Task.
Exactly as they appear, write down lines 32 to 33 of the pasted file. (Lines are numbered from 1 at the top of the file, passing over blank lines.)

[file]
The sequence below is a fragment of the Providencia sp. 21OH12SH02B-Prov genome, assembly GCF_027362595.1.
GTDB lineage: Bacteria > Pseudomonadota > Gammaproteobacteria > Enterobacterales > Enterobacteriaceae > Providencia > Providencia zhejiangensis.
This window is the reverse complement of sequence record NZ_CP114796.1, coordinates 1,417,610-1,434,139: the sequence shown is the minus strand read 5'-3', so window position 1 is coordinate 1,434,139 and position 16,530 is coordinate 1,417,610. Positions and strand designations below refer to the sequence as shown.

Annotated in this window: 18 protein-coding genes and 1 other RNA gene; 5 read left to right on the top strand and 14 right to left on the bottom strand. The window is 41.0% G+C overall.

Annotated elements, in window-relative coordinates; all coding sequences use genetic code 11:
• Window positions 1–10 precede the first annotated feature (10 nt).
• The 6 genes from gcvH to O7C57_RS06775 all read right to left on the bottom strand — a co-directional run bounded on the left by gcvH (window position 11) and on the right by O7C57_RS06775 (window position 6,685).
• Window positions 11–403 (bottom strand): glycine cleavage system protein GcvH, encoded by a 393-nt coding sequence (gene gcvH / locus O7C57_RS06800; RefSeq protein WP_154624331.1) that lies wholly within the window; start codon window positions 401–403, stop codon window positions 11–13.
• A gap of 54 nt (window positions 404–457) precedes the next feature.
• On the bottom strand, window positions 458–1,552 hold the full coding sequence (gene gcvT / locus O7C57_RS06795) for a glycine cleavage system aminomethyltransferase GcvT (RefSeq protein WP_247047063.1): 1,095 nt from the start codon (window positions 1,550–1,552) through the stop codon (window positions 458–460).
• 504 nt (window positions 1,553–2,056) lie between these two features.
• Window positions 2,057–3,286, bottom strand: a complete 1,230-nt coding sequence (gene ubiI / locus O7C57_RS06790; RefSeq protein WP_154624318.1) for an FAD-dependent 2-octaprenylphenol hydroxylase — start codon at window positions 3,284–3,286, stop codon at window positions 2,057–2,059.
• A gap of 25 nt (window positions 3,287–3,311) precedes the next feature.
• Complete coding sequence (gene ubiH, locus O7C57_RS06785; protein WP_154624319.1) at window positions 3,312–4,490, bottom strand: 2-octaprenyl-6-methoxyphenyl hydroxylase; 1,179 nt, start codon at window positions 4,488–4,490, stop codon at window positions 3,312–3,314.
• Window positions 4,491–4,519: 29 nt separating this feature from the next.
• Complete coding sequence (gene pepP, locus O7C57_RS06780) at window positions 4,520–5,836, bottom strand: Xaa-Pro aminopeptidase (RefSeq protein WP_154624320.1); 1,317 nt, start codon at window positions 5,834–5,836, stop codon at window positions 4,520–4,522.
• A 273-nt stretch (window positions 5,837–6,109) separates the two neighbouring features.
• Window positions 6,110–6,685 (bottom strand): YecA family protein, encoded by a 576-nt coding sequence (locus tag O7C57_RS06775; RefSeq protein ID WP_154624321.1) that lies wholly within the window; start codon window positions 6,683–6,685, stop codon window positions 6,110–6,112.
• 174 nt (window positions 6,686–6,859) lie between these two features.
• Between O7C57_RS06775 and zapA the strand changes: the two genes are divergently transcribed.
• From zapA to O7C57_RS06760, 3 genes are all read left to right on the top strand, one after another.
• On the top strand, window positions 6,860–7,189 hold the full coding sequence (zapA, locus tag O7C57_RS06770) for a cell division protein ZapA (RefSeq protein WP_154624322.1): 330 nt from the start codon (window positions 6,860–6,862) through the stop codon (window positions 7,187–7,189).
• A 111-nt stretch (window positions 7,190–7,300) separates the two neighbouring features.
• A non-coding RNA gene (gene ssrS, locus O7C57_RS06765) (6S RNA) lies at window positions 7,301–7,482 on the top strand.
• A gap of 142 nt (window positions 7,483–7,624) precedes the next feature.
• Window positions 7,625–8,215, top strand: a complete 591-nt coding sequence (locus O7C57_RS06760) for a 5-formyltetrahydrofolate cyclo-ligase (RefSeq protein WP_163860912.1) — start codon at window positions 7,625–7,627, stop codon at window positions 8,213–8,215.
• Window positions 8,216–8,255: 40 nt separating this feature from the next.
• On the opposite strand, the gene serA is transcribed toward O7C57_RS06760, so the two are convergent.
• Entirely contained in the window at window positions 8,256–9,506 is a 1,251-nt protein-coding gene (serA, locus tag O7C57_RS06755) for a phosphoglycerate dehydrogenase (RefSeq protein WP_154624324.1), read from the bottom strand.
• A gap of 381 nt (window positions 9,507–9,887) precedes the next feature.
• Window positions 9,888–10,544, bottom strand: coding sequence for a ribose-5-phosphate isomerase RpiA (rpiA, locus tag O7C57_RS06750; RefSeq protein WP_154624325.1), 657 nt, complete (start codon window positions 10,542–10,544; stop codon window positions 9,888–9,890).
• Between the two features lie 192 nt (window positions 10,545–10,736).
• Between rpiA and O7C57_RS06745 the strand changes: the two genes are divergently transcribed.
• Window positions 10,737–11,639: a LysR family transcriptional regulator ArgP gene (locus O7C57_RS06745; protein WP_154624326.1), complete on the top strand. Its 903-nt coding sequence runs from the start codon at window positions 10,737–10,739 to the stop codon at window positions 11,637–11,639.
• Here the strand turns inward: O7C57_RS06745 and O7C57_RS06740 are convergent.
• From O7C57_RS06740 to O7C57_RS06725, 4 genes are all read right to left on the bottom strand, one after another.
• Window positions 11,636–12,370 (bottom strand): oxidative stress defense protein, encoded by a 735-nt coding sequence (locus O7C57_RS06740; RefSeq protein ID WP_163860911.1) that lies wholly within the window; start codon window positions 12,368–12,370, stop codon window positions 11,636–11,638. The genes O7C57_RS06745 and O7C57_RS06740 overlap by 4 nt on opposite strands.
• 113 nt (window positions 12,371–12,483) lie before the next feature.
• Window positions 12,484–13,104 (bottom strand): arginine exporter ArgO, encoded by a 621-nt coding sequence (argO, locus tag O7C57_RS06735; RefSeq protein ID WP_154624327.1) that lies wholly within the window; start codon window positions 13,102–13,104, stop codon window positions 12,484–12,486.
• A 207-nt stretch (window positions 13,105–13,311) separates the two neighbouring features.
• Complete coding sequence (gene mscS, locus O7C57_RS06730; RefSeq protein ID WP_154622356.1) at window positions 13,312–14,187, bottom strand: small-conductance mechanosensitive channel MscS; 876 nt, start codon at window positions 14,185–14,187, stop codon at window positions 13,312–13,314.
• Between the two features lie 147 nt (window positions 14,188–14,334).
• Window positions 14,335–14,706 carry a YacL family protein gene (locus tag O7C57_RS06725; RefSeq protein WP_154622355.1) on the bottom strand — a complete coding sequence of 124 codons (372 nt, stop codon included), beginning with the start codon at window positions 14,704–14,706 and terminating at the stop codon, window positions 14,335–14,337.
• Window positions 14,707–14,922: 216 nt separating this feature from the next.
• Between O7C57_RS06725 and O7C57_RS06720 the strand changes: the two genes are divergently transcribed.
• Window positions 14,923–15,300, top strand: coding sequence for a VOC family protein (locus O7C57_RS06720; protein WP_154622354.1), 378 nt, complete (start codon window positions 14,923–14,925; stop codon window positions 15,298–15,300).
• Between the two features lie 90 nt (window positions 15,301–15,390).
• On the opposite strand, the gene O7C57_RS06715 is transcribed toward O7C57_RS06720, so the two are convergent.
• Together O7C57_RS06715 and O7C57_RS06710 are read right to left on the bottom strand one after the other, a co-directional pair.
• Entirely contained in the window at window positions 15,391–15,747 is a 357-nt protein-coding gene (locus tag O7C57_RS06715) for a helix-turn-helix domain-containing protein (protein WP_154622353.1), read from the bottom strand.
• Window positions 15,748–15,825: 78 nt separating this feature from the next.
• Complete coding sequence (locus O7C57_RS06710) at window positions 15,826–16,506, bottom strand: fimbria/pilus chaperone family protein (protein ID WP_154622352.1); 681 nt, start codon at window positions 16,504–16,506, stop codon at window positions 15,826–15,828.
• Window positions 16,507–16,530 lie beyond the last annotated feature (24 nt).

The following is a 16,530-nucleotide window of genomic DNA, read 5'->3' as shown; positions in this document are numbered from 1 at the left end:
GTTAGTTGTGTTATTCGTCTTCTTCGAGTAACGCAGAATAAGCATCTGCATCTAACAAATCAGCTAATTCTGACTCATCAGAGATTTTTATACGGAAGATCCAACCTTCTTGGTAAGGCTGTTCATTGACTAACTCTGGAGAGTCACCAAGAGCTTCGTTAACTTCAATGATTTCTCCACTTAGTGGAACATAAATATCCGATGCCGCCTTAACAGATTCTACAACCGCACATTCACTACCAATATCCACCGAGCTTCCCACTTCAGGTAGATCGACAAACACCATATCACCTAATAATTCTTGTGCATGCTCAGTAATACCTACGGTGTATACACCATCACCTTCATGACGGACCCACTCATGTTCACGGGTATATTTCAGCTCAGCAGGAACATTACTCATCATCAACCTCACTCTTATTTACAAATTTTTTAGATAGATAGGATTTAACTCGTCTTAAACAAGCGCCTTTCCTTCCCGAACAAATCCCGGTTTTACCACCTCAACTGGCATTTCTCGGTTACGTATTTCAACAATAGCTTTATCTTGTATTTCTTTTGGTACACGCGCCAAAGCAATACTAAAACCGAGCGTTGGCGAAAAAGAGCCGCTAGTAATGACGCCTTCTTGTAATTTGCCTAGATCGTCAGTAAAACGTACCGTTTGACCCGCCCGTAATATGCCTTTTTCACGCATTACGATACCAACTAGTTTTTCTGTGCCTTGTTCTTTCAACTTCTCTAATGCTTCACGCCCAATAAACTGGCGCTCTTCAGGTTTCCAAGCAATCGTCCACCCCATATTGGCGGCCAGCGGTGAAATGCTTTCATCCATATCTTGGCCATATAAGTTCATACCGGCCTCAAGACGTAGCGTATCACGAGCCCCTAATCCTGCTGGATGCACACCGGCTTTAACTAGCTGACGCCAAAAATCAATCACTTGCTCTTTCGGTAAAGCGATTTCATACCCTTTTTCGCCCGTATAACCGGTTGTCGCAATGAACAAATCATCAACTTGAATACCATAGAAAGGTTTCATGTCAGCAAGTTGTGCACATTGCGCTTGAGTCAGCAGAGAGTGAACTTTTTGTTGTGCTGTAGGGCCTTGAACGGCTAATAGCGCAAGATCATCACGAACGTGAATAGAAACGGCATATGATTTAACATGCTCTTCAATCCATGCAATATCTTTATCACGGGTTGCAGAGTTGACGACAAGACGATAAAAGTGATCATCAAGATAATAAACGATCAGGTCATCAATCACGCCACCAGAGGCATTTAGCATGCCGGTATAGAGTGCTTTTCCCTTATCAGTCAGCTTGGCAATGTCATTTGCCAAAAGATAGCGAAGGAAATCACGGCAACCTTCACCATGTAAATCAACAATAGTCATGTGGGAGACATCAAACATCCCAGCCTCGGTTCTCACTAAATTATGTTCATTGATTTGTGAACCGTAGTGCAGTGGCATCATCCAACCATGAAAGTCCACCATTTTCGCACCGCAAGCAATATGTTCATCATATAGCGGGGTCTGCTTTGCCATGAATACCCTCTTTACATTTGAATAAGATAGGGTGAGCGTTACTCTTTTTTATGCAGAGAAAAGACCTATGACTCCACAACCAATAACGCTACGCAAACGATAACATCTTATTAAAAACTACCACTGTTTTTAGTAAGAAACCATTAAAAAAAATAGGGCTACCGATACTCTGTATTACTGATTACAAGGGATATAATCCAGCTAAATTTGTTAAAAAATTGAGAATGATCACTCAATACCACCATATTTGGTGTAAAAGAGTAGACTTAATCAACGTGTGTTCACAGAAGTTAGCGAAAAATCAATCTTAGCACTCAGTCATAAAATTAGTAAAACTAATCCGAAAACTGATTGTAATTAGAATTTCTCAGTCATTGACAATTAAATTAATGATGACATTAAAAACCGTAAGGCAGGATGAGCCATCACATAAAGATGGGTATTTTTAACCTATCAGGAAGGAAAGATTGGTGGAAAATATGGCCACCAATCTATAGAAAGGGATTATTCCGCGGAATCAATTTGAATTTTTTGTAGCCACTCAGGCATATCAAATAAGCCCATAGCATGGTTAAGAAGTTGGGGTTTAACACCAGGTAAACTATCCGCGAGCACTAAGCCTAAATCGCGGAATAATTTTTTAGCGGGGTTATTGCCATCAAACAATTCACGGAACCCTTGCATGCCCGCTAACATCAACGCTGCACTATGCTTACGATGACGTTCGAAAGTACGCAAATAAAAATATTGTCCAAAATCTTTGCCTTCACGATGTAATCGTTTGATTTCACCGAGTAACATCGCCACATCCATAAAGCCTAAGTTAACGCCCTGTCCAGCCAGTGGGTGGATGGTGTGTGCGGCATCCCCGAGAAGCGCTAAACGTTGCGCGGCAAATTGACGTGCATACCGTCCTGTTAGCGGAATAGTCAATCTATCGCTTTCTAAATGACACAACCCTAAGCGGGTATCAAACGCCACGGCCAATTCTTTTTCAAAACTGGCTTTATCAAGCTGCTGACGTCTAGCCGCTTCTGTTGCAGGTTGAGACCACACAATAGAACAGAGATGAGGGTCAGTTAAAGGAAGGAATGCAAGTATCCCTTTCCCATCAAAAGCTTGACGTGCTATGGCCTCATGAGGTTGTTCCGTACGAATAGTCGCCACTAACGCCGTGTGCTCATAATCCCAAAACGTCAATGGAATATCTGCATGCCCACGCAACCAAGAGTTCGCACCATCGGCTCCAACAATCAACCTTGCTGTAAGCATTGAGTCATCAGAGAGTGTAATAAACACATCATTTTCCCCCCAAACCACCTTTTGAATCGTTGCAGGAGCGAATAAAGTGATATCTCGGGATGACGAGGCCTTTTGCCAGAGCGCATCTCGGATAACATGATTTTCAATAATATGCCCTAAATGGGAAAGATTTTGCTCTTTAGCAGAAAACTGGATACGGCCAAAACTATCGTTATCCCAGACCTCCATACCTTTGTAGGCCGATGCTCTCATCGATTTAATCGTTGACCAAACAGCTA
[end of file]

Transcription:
• Between the two features lie 192 nt (window positions 10,545–10,736).
• Between rpiA and O7C57_RS06745 the strand changes: the two genes are divergently transcribed.